Vince Gill's Silver Opry Anniversary Celebrated With Epic Show - Rolling Stone
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Vince Gill’s Silver Opry Anniversary Celebrated With Epic Show

Amy Grant, Patty Loveless, Ashley Monroe and Bill Anderson were among many celebrity friends paying tribute to Gill’s 25 years as an Opry member

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Vince Gill celebrates 25 years of being an Opry member.

Chris Hollo/Grand Ole Opry

Vince Gill has been a loyal, active Grand Ole Opry member for more than one-quarter of the live radio show’s existence. He has also championed young, upcoming artists in much the same way he was supported by his Opry family and others in the industry on his way to becoming one of the most accomplished songwriter-musicians in country music.

On Saturday, Gill celebrated his 25th anniversary on the Opry with an all-star salute/jam session with friends and family, mounting two incredible three-hour shows featuring guests Rodney Crowell, Patty Loveless, Ashley Monroe, Bill Anderson, Andrea Zonn and the Time Jumpers. Gill’s wife, Amy Grant, and one of his daughters, Jenny Gill, also performed and even though his younger daughter Corrina was not in attendance, she did appear among the photos and video clips that were peppered throughout the show to chronicle Gill’s tenure as an Opry fixture.

But it was the musical tributes to the singer-songwriter that highlighted the event, as the guest artists switched places with Gill, handling lead vocals on several of his best-known tunes while Gill took the harmony parts. Backed by a band that included young guitar whiz Charlie Worsham, Gill, in a gray fedora, looked on as his 1991 Opry induction was replayed on the giant video screen. With late Opry icon Roy Acuff standing beside him in the clip, Gill performed his classic, “When I Call Your Name,” as tears welled up in Acuff’s eyes. As if that weren’t tribute enough, Patty Loveless, who sang harmony on Gill’s original hit version, took over the lead on the song. She also handled the vocals on Gill’s heart-touching tribute to his late brother (and also to Keith Whitley), which the singer had dedicated to his mother. The glorious “Go Rest High on That Mountain,” which has since been performed at countless memorial services, proved to be the emotional high point of the entire show as Loveless’s soaring voice reached the Opry House rafters.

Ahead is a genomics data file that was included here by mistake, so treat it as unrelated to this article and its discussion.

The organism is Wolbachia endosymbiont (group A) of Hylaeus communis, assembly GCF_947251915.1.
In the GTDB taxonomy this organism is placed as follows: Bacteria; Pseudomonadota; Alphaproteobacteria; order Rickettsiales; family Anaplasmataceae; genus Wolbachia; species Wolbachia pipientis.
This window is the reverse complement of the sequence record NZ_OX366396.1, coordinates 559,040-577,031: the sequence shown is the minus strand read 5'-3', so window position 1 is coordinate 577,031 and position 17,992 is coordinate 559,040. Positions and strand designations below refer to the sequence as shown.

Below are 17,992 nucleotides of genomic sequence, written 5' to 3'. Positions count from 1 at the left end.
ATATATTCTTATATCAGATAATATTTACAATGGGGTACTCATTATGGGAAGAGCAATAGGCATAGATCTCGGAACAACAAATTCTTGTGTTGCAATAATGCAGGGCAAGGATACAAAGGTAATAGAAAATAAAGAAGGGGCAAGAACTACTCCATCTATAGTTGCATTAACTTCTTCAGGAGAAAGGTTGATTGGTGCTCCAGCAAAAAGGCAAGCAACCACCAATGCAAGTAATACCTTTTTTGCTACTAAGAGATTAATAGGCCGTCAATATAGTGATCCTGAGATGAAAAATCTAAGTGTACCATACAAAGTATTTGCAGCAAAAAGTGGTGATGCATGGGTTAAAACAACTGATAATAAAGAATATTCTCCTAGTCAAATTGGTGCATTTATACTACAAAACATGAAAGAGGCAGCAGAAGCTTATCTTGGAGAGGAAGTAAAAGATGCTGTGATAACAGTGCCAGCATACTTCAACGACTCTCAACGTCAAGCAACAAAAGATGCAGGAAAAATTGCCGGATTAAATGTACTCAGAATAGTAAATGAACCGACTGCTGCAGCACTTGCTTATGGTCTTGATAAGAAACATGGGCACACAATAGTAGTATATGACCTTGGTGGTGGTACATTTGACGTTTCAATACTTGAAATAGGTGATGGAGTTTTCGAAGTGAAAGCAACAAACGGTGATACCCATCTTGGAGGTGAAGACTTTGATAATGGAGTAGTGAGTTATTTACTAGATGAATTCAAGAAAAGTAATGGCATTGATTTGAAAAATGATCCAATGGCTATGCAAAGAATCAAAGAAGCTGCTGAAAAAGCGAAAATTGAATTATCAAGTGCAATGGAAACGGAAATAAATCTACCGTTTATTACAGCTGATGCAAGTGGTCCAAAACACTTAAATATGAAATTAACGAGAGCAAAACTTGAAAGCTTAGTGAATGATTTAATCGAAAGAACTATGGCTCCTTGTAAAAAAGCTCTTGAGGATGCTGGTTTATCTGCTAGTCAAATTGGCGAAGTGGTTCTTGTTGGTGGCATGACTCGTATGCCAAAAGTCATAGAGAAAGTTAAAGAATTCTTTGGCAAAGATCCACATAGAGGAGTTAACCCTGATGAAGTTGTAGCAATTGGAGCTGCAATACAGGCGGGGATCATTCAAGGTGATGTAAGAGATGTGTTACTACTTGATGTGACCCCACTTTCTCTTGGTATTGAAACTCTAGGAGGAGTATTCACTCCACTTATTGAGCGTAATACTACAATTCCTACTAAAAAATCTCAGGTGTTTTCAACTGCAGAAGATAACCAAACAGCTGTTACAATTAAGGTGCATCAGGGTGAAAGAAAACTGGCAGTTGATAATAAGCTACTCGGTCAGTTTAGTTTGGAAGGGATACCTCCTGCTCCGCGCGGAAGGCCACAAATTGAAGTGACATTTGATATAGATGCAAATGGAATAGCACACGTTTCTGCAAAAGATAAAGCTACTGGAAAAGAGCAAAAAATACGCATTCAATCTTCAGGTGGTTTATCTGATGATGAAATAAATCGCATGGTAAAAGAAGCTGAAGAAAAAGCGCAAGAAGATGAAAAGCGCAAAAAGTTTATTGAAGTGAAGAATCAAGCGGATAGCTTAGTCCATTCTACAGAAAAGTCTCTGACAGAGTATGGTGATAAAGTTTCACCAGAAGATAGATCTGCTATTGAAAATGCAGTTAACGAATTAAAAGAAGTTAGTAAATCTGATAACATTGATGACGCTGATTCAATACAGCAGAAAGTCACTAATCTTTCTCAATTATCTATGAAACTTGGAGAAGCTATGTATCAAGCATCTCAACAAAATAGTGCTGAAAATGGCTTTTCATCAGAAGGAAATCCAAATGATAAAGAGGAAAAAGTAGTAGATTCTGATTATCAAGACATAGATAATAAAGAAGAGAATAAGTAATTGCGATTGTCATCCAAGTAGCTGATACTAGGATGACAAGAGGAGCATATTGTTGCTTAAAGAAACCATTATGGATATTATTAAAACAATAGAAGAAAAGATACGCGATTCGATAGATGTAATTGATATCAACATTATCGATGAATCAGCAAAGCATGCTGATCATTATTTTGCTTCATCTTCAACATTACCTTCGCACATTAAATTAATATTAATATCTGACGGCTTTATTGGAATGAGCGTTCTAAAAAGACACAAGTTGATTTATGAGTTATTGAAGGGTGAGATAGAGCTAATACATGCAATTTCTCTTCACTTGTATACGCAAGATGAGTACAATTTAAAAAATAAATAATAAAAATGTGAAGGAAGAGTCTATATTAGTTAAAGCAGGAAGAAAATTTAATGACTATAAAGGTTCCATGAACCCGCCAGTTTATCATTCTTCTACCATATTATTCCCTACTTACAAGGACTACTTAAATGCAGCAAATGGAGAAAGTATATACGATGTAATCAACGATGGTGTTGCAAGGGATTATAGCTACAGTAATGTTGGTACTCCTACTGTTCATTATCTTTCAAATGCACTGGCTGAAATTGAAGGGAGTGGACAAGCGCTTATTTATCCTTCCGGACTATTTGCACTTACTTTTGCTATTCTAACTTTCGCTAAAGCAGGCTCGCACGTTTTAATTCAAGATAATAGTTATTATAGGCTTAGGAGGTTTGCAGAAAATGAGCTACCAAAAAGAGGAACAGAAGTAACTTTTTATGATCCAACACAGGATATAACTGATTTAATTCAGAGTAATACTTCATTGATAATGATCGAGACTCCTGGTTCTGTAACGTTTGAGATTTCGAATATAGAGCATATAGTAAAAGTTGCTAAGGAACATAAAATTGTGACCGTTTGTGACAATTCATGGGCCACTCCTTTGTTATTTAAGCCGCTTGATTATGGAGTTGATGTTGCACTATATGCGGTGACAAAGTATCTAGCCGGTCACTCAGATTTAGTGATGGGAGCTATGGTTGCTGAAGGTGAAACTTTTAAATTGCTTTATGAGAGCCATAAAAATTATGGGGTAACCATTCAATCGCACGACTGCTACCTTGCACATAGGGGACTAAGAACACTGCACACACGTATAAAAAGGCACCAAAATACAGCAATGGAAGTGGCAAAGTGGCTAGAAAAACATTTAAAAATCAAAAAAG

Lighter moments were also a part of the celebration, as Gill and Pistol Annies’ member Monroe, who have worked together since he produced her 2013 LP, Like a Rose, teamed for the humorous duet, “You Ain’t Dolly (And You Ain’t Porter),” a tune that Gill noted references a bit of Opry lore with regard to Wagoner in the sheepish line “you’re a whole lot ‘shorter.'” Monroe also performed a delicate and gorgeous version of Gill’s 1994 Number One, “Tryin’ to Get Over You.”

Anderson, who has been an Opry mainstay since 1961, recalled how Gill surprised him by inviting him to write a song with him. When Anderson called Gill’s home he was shocked by the answering-machine message in which Gill, adopting Anderson’s trademark hushed voice greeted callers by saying, “Hello. You’ve reached ‘Whisperin’ Gill.’ Anderson then performed their 1995 collaboration, “Which Bridge to Cross (Which Bridge to Burn).”

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Gill and Crowell, who have been close friends since the late Seventies, shared a story about their earliest encounter when Gill was in a club performing a song written by Crowell, unaware that the writer was among those in the crowd. Crowell then performed Gill’s “Oklahoma Borderline,” and the pair delivered a poignant take on Crowell’s “‘Til I Gain Control Again.”

Fiddle virtuoso and vocalist Andrea Zonn, heard on dozens of Gill’s hits and a longtime member of his band who played the Opry with him in his earliest days, performed a sweet version of the romantic “Look at Us,” with Gill recalling that Zonn had initially turned down an offer to tour with James Taylor to stay in his band. Appreciative of her loyalty, he nonetheless insisted she jump ship and Taylor on the road, which she has done now for more than 13 years. Gill was a guest duet partner on Zonn’s 2015 LP, Rise.

Another of the most affecting performances of the evening was daughter Jenny Gill’s performance of the tune her dad penned with the late Guy Clark, “Jenny Dremed of Trains.” Now in her early 30s, Jenny Gill first sang on her father’s Christmas LP, Let There Be Peace on Earth, when she was 11. Not long after that, Vince met Amy Grant and shared vocals on Grant’s hit, “House of Love,” which they, of course, performed for this special occasion.

The evening was capped off by a lively dose of Western swing from the Time Jumpers, the band Gill sits in most Mondays night for their performances at a Nashville club. The Bob Wills classic, “Corrine, Corrina,” was among the tunes they offered, as Gill acknowledged that his younger daughter (with Grant) was unable to attend this special show. That dovetailed nicely with the legendary story about his own first invitation to play the Opry as a rising country star. He had to decline that invite because Jenny, then in first grade, was performing in a recital. Gill told Opry officials, “Sorry, I’m booked.”

All is obviously forgiven, since Gill was gifted with a special commemorative plaque and also shared a 25th anniversary cake with well-wishers backstage.

In This Article: Vince Gill


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